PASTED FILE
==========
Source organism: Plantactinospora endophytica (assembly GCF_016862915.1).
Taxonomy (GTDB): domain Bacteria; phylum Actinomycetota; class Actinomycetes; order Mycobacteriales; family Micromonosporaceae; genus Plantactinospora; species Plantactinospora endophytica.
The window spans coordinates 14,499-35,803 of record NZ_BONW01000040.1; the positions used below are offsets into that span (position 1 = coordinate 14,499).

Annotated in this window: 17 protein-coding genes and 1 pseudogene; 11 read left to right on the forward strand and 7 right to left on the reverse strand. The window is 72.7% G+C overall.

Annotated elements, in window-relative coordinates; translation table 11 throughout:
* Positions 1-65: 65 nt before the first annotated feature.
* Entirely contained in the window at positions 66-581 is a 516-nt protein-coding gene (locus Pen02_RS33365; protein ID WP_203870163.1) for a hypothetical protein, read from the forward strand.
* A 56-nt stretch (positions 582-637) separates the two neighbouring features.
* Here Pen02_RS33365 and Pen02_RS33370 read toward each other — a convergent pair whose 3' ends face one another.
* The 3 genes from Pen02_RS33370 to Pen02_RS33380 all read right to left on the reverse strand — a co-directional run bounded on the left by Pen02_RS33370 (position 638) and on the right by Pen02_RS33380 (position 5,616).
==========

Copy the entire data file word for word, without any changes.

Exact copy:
Source organism: Plantactinospora endophytica (assembly GCF_016862915.1).
Taxonomy (GTDB): domain Bacteria; phylum Actinomycetota; class Actinomycetes; order Mycobacteriales; family Micromonosporaceae; genus Plantactinospora; species Plantactinospora endophytica.
The window spans coordinates 14,499-35,803 of record NZ_BONW01000040.1; the positions used below are offsets into that span (position 1 = coordinate 14,499).

Annotated in this window: 17 protein-coding genes and 1 pseudogene; 11 read left to right on the forward strand and 7 right to left on the reverse strand. The window is 72.7% G+C overall.

Annotated elements, in window-relative coordinates; translation table 11 throughout:
* Positions 1-65: 65 nt before the first annotated feature.
* Entirely contained in the window at positions 66-581 is a 516-nt protein-coding gene (locus Pen02_RS33365; protein ID WP_203870163.1) for a hypothetical protein, read from the forward strand.
* A 56-nt stretch (positions 582-637) separates the two neighbouring features.
* Here Pen02_RS33365 and Pen02_RS33370 read toward each other — a convergent pair whose 3' ends face one another.
* The 3 genes from Pen02_RS33370 to Pen02_RS33380 all read right to left on the reverse strand — a co-directional run bounded on the left by Pen02_RS33370 (position 638) and on the right by Pen02_RS33380 (position 5,616).